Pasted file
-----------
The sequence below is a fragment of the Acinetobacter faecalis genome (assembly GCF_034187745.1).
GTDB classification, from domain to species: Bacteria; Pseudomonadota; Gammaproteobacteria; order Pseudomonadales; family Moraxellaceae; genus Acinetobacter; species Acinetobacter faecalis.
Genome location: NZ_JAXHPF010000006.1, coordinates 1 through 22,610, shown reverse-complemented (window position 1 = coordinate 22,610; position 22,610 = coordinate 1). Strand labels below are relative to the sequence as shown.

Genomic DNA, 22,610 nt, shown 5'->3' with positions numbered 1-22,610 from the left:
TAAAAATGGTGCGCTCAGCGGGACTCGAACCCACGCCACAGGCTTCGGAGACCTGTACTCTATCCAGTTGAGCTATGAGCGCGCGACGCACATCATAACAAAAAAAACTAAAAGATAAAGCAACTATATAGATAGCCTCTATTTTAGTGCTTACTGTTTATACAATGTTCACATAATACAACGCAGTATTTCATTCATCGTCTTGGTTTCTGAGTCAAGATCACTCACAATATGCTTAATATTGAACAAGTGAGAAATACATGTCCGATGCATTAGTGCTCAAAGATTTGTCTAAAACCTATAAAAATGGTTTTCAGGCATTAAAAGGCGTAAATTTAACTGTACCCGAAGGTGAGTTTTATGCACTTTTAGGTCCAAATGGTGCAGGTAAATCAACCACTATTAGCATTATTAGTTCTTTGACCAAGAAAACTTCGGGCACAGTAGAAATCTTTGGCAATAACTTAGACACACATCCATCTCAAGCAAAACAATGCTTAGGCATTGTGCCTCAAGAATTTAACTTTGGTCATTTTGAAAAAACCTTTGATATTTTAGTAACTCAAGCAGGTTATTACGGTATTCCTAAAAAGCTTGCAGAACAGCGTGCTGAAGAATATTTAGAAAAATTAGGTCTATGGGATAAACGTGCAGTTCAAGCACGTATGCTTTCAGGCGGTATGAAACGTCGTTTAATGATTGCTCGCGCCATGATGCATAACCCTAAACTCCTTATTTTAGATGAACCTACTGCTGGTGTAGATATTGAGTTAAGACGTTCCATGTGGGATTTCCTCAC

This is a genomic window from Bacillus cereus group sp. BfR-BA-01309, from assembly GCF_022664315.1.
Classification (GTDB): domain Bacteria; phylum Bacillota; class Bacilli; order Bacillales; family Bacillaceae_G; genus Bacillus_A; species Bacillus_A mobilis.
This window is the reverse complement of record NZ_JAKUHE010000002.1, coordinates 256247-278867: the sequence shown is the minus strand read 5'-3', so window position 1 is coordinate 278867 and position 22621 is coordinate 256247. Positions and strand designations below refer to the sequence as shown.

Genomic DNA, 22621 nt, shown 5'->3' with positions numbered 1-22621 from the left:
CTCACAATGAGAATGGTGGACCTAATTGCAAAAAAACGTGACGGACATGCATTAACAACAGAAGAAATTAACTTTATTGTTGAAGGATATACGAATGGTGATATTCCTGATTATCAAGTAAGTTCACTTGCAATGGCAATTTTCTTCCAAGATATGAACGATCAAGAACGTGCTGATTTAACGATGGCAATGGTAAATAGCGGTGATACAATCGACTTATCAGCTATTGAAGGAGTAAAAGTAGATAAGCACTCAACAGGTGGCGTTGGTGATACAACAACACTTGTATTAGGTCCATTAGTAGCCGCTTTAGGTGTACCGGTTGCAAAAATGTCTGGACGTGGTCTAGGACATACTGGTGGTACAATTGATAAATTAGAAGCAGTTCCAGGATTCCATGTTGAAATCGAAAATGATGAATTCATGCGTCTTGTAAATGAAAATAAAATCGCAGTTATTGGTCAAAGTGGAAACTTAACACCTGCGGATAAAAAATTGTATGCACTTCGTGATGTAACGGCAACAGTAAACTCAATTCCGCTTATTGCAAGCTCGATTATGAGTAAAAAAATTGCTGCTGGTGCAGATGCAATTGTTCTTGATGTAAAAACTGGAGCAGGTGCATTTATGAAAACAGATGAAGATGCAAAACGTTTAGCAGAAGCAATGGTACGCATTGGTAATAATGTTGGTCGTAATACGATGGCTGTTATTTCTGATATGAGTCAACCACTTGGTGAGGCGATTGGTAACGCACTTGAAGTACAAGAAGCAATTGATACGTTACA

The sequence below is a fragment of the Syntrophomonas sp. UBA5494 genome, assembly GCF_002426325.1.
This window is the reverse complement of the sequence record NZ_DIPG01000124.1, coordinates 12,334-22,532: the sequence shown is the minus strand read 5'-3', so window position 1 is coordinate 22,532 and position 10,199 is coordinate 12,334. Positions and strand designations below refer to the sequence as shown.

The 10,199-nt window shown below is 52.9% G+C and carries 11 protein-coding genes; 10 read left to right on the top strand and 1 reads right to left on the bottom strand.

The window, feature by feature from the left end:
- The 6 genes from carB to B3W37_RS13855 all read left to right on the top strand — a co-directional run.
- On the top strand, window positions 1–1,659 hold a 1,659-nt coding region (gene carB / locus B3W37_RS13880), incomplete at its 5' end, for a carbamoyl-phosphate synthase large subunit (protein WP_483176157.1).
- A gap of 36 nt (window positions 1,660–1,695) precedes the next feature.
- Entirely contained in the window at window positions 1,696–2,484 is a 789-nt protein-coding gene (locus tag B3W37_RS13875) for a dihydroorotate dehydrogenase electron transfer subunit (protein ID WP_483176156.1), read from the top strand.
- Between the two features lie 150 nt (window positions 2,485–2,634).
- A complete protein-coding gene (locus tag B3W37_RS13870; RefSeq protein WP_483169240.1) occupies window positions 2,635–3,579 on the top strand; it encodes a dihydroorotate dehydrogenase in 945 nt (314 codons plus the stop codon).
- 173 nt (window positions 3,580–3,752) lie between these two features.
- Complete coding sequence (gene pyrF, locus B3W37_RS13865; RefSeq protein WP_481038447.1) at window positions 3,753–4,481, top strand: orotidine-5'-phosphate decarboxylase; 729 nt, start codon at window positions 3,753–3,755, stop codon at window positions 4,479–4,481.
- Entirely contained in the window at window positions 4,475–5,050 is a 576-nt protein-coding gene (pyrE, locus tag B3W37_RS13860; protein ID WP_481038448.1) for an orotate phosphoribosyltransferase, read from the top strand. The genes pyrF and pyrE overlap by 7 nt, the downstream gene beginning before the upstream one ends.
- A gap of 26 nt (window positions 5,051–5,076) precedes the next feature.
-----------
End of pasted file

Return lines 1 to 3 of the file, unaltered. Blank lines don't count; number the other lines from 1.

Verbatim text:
The sequence below is a fragment of the Acinetobacter faecalis genome (assembly GCF_034187745.1).
GTDB classification, from domain to species: Bacteria; Pseudomonadota; Gammaproteobacteria; order Pseudomonadales; family Moraxellaceae; genus Acinetobacter; species Acinetobacter faecalis.
Genome location: NZ_JAXHPF010000006.1, coordinates 1 through 22,610, shown reverse-complemented (window position 1 = coordinate 22,610; position 22,610 = coordinate 1). Strand labels below are relative to the sequence as shown.